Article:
Shyness

Back of girl wearing a T-shirt that reads 'keep smiling'

While shyness can be crippling in the young, it has a shelf-life.

The sheer terror of social interaction for children or young people can be strong enough to induce debilitating physical symptoms - blushing, shaking, stammering, sweating hands, even the welling up of tears - but research has shown that this is more to do with the lack of social skills, the unfamiliarity of the situation and the anticipation of that unfamiliarity than to do with a deeper form of introspection or social anxiety. While it seems like a character trait, it is more often just a symptom of the fear of the unknown.

In other words, ordinary shyness can be conquered by simply putting yourself into timidity-inducing scenarios and forcing yourself to join in; however terrible it feels the first time, the second time will be exponentially better. Parents of naturally shy children are pivotal in influencing which way that shyness will go - gently handled and carefully introduced into non-threatening gatherings where they can develop their social skills at their own pace, these children will gradually shrug off their shyness.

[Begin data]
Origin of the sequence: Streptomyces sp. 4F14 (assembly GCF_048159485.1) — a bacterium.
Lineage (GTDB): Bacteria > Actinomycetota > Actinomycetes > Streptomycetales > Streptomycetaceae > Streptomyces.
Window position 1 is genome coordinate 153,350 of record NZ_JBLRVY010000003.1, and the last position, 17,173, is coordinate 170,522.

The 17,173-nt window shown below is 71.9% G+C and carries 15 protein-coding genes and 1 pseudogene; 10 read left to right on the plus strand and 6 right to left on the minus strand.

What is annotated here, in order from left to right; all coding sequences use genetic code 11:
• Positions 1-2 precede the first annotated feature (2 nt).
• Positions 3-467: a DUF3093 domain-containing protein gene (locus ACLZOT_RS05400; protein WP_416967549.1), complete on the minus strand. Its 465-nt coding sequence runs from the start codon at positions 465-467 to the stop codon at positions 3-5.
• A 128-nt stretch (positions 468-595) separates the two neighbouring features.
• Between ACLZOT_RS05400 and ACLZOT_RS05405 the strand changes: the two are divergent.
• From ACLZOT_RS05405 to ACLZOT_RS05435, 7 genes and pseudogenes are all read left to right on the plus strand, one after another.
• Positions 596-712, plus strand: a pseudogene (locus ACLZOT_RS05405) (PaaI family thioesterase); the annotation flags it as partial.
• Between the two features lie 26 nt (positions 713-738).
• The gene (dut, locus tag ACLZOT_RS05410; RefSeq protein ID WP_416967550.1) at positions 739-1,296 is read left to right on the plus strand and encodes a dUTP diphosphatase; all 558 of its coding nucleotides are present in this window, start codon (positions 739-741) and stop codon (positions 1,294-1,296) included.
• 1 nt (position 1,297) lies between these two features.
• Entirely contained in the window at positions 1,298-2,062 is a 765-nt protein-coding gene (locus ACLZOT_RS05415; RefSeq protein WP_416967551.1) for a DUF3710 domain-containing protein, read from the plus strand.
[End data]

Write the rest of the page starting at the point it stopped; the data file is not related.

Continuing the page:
But if parents constantly excuse their children in front of others, "I'm sorry, little Charlotte is awfully shy" or actively tease or criticise them for their shyness, "See how Charlotte blushes!" and do nothing to soothe the underlying anxiety, then they should not be surprised when the shyness escalates.

Beyond the age of thirty, however, shyness becomes less excusable; often it is used as a tool by the arrogant or lazy to dodge the need to interact with people. That person who tells you that they hate going to drinks parties because they are too shy to talk to people is usually inadvertently confessing that they are too idle to make the effort.

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